Eugene Isaac

Eugene was born in Alert BayBC on March 22, 1958. He is a member of the ‘Namgis (Alert Bay) First Nation of the Kwakwaka’wakw (Kwak̕wala Speaking People). He is also Kwixa Kwagu’ł (2nd Tribe of Fort Rupert) by his ancestry from his grandmother Dorothy nee Nowells’ side.  

“I became interested in native art in my early teens at Alert Bay. A beautiful painting of a Thunderbird by Chief Henry Speck Sr. was displayed in the hallway at school. It was that painting which inspired me to become an artist and I have been working as an artist for 32 years now. It was back in the early seventies when Beau Dick came to our school to teach a course in art, that was when I began my first training as an artist”. 

My influences of old are: Willie Seaweed, Charlie James, Mungo Martin, Blackie Dick, Bob Harris, Andy Beans, Doug Cranmer, Wayne Alfred and Beau Dick. I have apprenticed under Beau Dick and Wayne Alfred who are both two very good friends of mine. My first love of the art involved making designs of Killer Whales, Thunderbirds, Sea Monsters, and Sisiyutł (Double-Headed Sea Serpent). I used to paint these designs using a brush and India ink. Now I work with acrylics on paper, wood and leather. I also carve cedar and alder, and I design and carve leather belts. I currently live and am working at Alert Bay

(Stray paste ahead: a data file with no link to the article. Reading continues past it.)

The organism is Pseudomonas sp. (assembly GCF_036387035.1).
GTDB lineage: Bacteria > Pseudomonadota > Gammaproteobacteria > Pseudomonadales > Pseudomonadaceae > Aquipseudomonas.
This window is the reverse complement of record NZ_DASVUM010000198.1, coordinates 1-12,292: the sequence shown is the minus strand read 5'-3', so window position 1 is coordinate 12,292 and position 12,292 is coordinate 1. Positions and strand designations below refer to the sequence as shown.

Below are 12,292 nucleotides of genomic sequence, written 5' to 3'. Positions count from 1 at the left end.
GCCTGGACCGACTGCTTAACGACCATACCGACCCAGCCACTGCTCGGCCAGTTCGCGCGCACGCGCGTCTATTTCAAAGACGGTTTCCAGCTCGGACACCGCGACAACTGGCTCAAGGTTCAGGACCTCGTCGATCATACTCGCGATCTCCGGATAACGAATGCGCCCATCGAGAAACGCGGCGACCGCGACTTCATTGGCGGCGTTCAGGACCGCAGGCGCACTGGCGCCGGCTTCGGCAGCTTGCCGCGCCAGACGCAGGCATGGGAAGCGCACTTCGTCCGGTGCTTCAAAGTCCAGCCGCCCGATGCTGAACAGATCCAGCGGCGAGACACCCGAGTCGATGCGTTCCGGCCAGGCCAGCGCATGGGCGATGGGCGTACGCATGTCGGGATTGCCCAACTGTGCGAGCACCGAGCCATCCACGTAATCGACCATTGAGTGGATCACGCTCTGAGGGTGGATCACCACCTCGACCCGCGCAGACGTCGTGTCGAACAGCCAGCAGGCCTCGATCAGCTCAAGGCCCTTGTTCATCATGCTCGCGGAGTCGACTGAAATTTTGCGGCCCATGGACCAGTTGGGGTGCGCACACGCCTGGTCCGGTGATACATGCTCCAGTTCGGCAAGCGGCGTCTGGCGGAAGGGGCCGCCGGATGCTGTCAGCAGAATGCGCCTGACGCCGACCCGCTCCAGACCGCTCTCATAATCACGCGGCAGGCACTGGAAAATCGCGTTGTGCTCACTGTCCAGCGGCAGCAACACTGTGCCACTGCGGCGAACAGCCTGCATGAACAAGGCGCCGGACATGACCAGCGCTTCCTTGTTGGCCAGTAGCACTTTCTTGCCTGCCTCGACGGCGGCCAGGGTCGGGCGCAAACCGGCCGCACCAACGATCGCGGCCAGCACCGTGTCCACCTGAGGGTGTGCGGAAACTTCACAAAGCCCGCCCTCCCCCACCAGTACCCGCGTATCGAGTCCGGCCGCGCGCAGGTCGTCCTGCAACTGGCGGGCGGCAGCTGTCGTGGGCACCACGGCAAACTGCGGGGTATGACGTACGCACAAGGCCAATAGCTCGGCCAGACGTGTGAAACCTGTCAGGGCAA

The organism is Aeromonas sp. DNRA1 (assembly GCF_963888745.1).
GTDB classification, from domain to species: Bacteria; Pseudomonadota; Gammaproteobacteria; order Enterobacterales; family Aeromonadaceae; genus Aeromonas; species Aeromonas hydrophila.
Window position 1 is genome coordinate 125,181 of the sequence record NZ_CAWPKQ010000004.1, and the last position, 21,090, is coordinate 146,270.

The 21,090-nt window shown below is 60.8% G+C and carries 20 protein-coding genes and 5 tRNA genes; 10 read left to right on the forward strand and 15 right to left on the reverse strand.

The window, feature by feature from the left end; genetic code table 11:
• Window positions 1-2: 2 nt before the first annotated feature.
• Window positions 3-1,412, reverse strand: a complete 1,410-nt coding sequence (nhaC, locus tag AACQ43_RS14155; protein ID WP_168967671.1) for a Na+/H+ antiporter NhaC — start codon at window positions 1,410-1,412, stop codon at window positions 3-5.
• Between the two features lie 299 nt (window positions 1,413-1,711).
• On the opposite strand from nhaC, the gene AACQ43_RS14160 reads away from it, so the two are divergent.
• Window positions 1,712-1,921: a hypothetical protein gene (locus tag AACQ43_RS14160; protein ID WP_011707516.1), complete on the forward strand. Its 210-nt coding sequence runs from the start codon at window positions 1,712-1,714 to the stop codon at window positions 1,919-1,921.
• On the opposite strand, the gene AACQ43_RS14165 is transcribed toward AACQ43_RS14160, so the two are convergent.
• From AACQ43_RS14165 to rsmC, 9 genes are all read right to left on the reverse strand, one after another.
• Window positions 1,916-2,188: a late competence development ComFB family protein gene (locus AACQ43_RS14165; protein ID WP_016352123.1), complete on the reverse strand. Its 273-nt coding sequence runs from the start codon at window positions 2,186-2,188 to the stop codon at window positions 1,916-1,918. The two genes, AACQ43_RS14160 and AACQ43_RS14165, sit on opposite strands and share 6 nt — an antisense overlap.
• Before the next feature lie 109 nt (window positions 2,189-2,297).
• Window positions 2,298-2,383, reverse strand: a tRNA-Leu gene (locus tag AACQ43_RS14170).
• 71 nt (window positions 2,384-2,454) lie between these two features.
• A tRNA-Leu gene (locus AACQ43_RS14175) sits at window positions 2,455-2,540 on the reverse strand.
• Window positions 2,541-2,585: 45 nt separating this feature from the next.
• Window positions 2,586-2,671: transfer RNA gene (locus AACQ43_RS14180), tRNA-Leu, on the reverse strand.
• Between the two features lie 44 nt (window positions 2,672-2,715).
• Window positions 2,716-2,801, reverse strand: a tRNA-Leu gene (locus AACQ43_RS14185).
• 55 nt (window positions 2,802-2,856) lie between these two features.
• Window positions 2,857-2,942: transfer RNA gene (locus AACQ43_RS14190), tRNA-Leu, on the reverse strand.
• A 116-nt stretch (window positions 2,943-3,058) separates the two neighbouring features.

Through my work I want to communicate a feeling of energy, electricity, and an illusion of movement. Some major works that I’ve been involved with are two projects at Canada Place for Expo 86, and a 40-foot totem pole at Stanley Park. I have also created numerous pieces for Potlatches for ceremonies such as screens, masks, talking sticks and headdresses. I also contribute to our culture by helping oversee the planning of a Potlatch and participate in cultural dance performances in various locations for different occasions. My involvement in our culture to me is, a most rewarding experience. I believe that artists are a very important part of what keeps our culture alive and thriving in these ever changing times. We are warriors in our own right because we are protecting and fighting for our culture through our art.